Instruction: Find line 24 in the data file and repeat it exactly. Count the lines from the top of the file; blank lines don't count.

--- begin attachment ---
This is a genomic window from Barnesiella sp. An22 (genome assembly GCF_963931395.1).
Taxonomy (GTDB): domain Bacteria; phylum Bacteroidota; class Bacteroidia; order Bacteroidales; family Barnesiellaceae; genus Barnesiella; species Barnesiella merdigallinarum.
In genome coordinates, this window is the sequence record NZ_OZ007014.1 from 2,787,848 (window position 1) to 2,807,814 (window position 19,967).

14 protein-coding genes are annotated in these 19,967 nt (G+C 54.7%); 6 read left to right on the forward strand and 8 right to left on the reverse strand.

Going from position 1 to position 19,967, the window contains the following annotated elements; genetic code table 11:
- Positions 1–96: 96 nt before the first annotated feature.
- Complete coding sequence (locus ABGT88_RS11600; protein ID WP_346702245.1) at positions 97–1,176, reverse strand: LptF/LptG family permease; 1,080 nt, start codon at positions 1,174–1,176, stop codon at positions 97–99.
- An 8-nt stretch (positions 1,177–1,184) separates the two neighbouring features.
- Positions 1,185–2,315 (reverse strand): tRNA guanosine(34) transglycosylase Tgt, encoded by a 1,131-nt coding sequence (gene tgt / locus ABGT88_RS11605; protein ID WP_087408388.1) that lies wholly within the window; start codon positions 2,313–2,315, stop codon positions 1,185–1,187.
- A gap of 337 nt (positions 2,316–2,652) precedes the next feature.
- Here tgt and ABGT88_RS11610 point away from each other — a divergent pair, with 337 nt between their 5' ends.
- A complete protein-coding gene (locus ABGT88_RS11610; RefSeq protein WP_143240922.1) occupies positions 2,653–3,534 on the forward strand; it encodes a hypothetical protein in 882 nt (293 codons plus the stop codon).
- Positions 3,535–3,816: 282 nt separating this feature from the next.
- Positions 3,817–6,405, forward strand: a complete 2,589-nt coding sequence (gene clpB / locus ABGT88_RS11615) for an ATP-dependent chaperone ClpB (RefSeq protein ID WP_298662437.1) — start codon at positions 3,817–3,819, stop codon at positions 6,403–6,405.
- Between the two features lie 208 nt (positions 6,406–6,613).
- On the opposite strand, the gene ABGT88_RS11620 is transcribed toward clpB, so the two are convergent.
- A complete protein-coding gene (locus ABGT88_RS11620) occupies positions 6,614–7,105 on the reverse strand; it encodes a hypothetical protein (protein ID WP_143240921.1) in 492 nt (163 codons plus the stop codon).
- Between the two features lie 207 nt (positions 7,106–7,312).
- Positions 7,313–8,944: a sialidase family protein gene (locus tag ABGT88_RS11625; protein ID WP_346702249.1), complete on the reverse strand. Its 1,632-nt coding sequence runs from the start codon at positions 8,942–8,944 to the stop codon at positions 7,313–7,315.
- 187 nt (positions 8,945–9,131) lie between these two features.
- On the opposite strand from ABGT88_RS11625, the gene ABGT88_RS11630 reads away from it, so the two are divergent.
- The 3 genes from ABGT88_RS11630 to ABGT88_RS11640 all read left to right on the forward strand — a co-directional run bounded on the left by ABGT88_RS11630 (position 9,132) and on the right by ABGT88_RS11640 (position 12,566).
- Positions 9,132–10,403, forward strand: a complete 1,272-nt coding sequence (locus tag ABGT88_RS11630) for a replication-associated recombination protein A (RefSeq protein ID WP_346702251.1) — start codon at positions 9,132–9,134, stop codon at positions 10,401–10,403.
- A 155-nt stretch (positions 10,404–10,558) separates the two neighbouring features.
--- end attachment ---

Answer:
- A 155-nt stretch (positions 10,404–10,558) separates the two neighbouring features.